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Will Velida
Will Velida

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Getting Started with the Table API in Azure Cosmos DB

We can work with structured NoSQL data using the Table API in Azure Cosmos DB

If you have an application that uses Azure Table Storage and you need to scale your application globally, you could benefit from using the Table API in Azure Cosmos DB.

You can migrate your application with no changes required to your code and take advantage of capabilities such as global distribution, high availability etc that comes with Azure Cosmos DB.

In this article, I’m going to outline in what scenarios you should Cosmos DB’s Table API instead of normal Azure Table Storage, I’ll show you how you can create a Table API account in Azure and I’ll also walk you through a basic C# application that interacts with our Cosmos DB Table API account.

OK, so when would I use Azure Cosmos DB instead of normal Table Storage?

Normal Table Storage is quick, but has no upper bound defined on latency. Azure Cosmos DB has single-digit millisecond latency for reads and writes along with strong SLA’s (99.999% read availability, 99.99% write for single region, 99.999% for multi-region accounts).

You can make significantly more operations per second on Cosmos DB (over 10 million per second per table) than you could in normal Table Storage (limit to 20,000 per second).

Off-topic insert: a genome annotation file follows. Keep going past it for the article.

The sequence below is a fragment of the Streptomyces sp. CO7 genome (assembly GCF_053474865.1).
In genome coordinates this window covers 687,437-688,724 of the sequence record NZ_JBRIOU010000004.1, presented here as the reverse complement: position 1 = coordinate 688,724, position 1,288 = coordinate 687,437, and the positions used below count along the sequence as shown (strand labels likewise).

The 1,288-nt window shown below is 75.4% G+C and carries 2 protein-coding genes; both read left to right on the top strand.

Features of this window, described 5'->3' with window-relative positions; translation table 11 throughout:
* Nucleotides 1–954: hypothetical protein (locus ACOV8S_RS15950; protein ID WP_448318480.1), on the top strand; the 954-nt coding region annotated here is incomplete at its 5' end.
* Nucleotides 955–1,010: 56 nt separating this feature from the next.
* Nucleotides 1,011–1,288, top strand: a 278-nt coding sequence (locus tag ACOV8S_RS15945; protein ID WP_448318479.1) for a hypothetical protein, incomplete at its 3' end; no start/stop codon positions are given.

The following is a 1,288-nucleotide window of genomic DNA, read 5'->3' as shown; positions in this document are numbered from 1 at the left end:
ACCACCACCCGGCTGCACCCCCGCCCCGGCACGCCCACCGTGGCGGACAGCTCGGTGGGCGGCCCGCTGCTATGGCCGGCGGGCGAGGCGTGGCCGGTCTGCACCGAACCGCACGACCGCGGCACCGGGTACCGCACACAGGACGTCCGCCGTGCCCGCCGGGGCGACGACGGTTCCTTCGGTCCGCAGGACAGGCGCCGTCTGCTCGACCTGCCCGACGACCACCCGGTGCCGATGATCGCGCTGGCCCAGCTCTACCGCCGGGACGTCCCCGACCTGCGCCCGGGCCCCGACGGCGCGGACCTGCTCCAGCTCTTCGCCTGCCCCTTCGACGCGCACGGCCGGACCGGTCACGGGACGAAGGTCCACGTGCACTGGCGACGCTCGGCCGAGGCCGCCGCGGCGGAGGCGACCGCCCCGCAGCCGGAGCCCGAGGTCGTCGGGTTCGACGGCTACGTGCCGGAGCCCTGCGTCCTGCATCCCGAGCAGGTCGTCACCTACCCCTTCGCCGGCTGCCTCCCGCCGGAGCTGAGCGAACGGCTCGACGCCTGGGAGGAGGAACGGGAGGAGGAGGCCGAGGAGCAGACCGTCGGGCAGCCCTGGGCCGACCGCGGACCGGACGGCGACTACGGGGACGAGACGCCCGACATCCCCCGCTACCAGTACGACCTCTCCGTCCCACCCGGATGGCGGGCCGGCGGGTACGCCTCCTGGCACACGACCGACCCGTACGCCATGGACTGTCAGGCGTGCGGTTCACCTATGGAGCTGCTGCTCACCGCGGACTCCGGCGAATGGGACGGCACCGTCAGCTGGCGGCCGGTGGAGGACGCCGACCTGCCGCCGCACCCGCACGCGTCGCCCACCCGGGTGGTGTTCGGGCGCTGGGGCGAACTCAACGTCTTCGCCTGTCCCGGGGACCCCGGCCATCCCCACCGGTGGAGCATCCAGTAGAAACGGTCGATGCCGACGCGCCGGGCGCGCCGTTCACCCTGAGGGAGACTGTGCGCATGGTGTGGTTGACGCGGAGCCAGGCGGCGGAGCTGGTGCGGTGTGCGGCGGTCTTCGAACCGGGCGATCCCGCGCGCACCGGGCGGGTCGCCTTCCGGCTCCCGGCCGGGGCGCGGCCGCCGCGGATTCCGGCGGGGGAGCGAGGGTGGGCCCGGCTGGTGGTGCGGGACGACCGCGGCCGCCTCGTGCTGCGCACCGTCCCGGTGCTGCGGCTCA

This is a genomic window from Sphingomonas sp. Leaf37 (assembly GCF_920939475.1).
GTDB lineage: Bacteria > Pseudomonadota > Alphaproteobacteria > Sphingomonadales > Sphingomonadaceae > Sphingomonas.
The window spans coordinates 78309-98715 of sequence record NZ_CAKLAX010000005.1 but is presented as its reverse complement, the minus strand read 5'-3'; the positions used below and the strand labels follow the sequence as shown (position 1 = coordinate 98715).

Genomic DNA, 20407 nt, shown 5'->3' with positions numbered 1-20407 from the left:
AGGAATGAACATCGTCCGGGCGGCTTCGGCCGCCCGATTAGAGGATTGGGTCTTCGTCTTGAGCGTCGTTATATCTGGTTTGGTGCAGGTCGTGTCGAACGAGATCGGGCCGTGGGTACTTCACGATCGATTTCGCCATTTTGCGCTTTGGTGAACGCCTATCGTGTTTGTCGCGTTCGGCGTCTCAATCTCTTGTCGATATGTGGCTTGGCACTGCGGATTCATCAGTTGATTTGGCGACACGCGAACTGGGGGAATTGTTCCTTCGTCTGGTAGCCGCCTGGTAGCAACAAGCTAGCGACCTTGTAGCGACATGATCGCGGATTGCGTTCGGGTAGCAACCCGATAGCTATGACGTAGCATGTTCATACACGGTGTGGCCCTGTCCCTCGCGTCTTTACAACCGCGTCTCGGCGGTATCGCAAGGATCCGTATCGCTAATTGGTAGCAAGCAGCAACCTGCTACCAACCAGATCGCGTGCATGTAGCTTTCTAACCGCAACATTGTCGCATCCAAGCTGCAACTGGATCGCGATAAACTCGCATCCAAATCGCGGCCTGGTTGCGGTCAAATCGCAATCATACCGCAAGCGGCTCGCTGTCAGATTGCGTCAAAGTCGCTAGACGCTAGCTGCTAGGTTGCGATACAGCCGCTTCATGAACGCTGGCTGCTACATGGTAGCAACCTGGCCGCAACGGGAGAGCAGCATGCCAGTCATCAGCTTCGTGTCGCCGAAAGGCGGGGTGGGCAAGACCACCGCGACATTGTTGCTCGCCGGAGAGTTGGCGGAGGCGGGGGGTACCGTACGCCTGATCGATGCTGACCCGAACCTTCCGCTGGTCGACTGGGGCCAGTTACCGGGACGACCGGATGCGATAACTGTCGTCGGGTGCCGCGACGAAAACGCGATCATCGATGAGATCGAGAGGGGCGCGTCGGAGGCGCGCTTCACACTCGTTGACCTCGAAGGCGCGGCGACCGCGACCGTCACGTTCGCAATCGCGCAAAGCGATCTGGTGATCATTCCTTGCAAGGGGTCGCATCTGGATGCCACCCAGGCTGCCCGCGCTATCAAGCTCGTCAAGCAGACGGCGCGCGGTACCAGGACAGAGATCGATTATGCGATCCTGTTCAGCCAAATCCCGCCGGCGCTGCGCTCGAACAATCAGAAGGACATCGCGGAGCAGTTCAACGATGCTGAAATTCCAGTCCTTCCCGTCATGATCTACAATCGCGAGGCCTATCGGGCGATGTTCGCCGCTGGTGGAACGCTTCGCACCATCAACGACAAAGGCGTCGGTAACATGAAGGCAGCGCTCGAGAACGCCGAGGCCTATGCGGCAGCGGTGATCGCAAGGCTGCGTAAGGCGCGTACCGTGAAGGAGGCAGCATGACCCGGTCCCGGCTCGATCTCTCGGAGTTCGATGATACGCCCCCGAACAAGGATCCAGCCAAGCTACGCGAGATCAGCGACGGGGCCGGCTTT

If we need to failover our table storage, we can do this in Cosmos. We can assign any Azure Region that we want to failover to and we can do this automatically or manually. We can’t do this in normal Table Storage.

Indexing is far more extensive in Cosmos DB. We can index on every property in Cosmos DB and we can do this without managing it ourselves. This is fantastic for performing fast queries. In normal Table storage, we only have primary indexing on PartitionKey and RowKey. There is no secondary indexes in Table Storage.

We can also take advantage of multiple consistency levels in Cosmos DB. There are 5 well-defined consistency levels in Cosmos DB that we can take advantage of depending on the needs of our application.

Let’s create a Azure Cosmos DB account that uses the Table API. I’m going to assume that you have a basic familiarity with the Azure portal.

Click on ‘ Create New ’ to create a new resource and use the search text box to search for ‘ Azure Cosmos DB’. Click on the Azure Cosmos DB icon to start configuring your new account.